Manchester City Council has formally submitted a bid on behalf of the city of Manchester to become the ACES European Capital of Cycling for 2024.
This bid is the culmination of years of work which has seen a hugely ambitious expansion of cycling in both Manchester as well as the entire Greater Manchester region.
In September the city will welcome a delegation from ACES Europe, who will decide the winning bid to become the Capital of Cycling, to meet with city partners and set out the city’s ambitions to become a great cycling city.
September will also bring some incredibly exciting news for the cycling community in Manchester. The National Cycling Centre will reopen to the public following a two-year renovation project to ensure that the heart and home of British Cycling can continue its incredible work for the decades to come.
Also, on September 3, one of the biggest events on the world cycling calendar – the Tour of Britain – will be making its way through Greater Manchester, culminating in an all-out sprint towards the finish line on Deansgate in Manchester City Centre.
To be named the European Capital of Cycling for 2024 would be an incredible reward for the work done to promote cycling in the city, sparking an even greater transport revolution to get many more Mancunians into the saddle.
By building on this accolade, we want Manchester to be in a position where we are in an even better position to bid for future funding and to continue to grow Manchester as an international city of cycling.
Councillor Bev Craig, Leader of Manchester City Council said: “We’re incredibly proud to have been in a position to make this bid. Cycling is at the heart of our transport strategy for the next five years, and with the impetus this accolade would bring, I am confident we will be able to truly make Manchester a great cycling city.
“We are determined, alongside our valued partners in the city, to capitalise on what becoming the Capital of Cycling would mean and to ensure that we can create a lasting legacy.”
Earlier this year the Council made a significant statement on how important cycling would be in the future of the city. By the end of 2028 it is hoped that the mode share for cycling in the city would be doubled, and that cycling would become the default choice for making short journeys. This is also hoped to contribute to the target of becoming a zero-carbon city by 2038.
Manchester is also home to the Bee Network, a £70m pipeline of funding which will create protected cycling routes throughout Manchester. More than 13km of cycleways have already been constructed, with additional routes in locations such as Ancoats and Deansgate in the pipeline.
In addition, thought is also being given to how cycling can be a way to enable Mancunians to live healthier and happier lives. Through the Making Manchester Fairer programme – a five-year plan to tackle health inequality - cycling is recognised highly beneficial when looking to improve health outcomes.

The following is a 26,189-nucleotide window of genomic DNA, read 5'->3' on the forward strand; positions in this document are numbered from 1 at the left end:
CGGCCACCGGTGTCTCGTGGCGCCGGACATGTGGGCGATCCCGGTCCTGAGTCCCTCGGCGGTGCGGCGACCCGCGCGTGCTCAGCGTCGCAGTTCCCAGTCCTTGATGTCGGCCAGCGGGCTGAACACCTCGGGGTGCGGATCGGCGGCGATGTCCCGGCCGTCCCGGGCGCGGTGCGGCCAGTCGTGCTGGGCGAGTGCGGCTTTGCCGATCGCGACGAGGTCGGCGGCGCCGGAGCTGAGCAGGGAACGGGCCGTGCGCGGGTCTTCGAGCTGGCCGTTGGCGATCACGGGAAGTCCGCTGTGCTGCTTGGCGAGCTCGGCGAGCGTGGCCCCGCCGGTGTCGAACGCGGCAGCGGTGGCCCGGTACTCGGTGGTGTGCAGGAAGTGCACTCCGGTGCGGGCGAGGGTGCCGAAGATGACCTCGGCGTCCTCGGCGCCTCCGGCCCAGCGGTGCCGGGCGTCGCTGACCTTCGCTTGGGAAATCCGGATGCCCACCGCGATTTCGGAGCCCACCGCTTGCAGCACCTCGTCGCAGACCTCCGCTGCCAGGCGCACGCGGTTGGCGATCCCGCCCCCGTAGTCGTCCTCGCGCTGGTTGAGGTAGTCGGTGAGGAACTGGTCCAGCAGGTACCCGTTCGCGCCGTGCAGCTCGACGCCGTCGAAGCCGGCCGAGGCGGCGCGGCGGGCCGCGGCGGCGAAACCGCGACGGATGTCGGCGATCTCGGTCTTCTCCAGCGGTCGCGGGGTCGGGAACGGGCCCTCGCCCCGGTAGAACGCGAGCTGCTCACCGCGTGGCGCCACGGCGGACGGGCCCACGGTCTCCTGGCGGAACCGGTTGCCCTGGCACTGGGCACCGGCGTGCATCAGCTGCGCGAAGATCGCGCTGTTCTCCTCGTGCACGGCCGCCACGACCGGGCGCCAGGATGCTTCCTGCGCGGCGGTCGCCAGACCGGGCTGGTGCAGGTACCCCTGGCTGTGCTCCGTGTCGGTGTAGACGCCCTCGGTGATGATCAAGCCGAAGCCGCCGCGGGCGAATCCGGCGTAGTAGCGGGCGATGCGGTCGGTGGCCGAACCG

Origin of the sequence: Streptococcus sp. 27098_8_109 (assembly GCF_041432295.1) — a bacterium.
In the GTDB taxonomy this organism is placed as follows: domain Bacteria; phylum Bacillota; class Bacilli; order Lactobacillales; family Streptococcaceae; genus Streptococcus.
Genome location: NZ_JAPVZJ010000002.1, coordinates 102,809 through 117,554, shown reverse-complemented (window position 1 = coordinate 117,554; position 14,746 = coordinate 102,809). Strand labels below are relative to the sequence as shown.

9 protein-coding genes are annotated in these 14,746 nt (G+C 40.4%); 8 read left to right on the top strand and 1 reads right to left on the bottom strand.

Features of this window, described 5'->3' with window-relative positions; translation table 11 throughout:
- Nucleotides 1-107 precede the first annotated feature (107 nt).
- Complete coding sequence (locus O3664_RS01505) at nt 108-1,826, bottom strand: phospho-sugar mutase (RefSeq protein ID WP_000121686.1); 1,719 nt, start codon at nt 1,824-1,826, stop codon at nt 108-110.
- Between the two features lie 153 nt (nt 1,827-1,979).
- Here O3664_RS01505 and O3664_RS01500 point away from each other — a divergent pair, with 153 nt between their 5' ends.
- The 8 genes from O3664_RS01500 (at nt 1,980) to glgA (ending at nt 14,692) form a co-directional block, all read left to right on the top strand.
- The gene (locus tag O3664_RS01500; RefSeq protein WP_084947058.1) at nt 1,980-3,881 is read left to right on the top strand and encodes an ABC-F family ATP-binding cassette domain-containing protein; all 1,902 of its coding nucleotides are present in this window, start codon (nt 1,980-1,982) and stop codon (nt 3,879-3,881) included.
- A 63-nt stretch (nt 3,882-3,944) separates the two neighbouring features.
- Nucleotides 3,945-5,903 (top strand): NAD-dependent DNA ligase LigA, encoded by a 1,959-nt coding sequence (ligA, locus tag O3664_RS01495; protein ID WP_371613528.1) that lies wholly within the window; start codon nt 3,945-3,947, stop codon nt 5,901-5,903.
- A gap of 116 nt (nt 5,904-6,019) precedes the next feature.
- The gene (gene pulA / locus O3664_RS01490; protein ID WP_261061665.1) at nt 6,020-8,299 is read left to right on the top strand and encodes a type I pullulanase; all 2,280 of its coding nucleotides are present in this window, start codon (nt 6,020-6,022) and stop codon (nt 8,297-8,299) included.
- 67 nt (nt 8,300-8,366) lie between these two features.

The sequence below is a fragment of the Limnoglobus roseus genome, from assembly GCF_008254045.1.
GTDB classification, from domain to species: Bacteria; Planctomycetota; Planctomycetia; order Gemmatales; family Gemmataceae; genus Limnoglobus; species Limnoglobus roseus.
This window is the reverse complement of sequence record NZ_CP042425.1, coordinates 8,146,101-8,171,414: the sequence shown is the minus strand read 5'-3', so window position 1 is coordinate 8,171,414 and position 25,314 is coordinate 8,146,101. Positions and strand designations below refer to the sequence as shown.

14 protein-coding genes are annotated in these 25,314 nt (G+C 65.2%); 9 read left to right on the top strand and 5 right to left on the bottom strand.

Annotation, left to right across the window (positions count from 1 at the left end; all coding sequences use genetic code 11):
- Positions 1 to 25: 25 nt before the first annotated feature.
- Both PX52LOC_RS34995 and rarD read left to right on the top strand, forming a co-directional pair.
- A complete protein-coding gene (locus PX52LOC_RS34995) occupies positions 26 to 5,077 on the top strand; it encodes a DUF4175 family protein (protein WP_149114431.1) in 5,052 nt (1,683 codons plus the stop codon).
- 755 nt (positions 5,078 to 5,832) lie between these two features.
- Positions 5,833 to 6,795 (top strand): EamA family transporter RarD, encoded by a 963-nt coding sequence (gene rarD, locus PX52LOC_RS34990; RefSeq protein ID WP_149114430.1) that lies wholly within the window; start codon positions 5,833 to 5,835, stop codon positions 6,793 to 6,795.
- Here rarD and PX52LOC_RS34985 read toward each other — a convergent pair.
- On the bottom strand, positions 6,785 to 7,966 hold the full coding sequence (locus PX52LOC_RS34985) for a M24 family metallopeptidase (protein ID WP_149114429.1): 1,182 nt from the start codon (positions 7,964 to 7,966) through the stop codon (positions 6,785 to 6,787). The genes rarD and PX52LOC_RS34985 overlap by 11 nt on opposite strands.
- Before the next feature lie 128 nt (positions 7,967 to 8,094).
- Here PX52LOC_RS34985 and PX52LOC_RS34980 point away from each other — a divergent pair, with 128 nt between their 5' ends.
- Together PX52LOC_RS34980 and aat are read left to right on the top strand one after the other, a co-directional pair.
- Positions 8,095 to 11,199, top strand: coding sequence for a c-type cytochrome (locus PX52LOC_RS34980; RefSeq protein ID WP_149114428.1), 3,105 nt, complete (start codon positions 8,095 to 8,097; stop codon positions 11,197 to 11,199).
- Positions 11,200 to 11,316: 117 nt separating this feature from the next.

Councillor Bev Craig adds: “This bid could be a watershed for the city. If we seize this opportunity I am certain we will be able to delivery lasting change to our communities.”
Gian Francesco Lupattelli, President of ACES Europe said: “We are enormously thrilled to receive a very high-quality bid for our inaugural and prestigious European Capital of Cycling award for 2024 from the City of Manchester and its partners. There is clearly some fantastic work taking place in the city to encourage people to become more active through cycling and this is being firmly backed up with a significant level of investment into the cycling infrastructure and prestigious National Cycling facility.
“We are looking forward to bringing an international delegation to the city for the evaluation visit and seeing some of the great projects and programmes in action and we wish Manchester good luck with their mission to become ACES Europe's first European Capital of Cycling in 2024.”
British Cycling CEO, Jon Dutton, said: “At British Cycling we’ve been proud to call Manchester our home for almost three decades, and with its vibrant communities, world-class facilities and investment in active travel, the city is leading the way when it comes to helping more people to ride more often. Being awarded the European Capital of Cycling for 2024 would be fitting recognition for the progress that the region has made.”
Richard Nickson, Active Travel Programme Director at TfGM, said: “We are passionate about making cycling safe and accessible to everyone in Greater Manchester and are delighted to support our colleagues at Manchester City Council in their bid for the Capital of Cycling in 2024.
“As a city-region we are already progressing with building the country’s largest cycling and walking network in the country as part of the Bee Network, which once complete will cover circa 1,800 miles and be the longest, integrated network connecting every neighbourhood of Greater Manchester.
“The infrastructure we’re building, along with many other interventions such as bike libraries and cycle training courses, are already enabling more people to take up cycling. We’d welcome the opportunity to celebrate our cycling journey so far in Greater Manchester.”